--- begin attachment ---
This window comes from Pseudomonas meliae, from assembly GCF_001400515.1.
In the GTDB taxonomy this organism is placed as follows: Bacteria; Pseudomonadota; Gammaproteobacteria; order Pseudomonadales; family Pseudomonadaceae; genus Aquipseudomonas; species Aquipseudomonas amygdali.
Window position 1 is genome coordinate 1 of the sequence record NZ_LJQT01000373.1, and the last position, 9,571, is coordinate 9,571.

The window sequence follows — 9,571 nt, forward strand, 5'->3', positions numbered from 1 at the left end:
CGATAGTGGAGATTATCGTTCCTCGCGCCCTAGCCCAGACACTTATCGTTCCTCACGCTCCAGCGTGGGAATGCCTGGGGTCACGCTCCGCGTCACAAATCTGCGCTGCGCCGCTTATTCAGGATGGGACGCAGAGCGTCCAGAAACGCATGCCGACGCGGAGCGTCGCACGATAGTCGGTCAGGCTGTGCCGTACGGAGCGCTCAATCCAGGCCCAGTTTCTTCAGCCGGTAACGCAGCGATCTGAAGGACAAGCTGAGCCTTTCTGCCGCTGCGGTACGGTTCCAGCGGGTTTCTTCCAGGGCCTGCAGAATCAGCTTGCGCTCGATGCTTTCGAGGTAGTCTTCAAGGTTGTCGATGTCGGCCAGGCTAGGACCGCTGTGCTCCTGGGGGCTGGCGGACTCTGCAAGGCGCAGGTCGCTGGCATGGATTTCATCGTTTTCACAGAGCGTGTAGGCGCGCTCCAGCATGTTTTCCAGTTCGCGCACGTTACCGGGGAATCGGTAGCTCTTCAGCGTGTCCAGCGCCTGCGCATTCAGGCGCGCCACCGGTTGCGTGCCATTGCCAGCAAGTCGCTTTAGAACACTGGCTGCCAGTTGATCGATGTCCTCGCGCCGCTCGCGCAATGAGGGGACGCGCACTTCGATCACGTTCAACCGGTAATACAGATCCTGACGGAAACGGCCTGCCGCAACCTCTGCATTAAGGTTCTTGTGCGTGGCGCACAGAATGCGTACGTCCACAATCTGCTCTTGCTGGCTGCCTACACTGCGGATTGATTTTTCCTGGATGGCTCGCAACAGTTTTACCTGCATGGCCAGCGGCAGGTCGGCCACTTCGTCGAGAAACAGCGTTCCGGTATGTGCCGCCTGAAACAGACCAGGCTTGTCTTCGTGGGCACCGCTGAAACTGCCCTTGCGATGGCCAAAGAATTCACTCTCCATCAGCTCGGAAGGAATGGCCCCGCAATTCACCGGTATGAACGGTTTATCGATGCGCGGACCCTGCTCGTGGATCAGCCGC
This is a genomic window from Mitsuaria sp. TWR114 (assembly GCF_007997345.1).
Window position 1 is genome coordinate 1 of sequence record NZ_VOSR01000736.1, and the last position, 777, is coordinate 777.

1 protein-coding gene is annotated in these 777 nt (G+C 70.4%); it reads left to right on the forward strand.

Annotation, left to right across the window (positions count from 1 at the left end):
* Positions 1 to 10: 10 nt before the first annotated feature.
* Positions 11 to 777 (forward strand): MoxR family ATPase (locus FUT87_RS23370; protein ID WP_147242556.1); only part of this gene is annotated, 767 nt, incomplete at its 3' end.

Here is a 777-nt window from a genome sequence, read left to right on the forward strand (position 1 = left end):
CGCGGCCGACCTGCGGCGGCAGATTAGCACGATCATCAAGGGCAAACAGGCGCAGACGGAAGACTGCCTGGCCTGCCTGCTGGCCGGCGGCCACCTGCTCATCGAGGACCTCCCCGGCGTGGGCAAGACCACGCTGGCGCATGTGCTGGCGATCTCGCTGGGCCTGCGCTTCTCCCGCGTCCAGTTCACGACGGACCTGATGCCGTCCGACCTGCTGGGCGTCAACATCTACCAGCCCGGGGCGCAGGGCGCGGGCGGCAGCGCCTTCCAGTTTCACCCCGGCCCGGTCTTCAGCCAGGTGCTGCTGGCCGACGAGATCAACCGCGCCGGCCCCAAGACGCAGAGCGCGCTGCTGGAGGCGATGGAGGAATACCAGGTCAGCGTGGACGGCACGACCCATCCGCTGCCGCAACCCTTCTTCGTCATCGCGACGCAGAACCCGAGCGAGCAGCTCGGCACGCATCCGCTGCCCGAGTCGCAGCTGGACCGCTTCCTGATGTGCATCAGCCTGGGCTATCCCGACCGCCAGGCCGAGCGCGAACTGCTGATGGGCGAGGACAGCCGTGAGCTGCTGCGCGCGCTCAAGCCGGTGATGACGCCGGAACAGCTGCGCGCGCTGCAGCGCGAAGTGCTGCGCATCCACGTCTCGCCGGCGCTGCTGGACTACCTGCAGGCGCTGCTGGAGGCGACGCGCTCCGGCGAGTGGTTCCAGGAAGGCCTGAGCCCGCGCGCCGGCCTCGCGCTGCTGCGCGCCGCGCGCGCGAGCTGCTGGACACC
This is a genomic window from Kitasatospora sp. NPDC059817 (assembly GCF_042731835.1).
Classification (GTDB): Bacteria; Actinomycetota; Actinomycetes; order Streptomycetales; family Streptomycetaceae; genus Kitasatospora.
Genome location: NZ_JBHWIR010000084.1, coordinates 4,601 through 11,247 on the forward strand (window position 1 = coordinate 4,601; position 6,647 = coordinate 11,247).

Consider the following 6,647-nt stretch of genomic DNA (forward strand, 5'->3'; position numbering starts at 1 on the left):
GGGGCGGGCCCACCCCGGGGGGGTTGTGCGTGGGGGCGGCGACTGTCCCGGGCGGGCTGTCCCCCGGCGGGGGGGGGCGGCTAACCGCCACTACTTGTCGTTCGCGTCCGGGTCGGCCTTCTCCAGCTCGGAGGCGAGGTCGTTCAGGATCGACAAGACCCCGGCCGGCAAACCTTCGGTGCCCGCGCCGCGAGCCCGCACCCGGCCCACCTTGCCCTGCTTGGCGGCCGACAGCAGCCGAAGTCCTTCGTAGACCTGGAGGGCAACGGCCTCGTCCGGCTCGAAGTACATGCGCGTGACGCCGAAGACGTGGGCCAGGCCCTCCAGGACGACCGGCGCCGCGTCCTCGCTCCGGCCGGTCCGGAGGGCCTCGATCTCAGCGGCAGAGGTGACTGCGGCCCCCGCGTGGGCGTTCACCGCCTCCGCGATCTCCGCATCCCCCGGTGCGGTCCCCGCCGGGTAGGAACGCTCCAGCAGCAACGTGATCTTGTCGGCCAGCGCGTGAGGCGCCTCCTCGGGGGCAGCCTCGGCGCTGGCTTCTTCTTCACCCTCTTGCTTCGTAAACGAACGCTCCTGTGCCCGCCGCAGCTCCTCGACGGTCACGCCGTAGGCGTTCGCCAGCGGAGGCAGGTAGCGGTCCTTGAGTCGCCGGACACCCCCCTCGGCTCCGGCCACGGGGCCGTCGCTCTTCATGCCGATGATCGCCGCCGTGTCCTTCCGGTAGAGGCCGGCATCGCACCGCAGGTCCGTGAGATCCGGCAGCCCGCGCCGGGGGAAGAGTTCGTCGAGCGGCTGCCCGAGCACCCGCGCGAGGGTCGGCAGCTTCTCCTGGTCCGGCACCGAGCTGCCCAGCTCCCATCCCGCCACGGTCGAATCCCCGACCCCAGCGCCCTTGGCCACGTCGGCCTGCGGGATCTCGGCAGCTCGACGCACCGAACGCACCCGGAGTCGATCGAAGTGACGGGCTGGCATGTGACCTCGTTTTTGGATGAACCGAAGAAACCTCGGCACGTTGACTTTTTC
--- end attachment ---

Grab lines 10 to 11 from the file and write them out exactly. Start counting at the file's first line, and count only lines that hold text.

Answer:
* Positions 1 to 10: 10 nt before the first annotated feature.
* Positions 11 to 777 (forward strand): MoxR family ATPase (locus FUT87_RS23370; protein ID WP_147242556.1); only part of this gene is annotated, 767 nt, incomplete at its 3' end.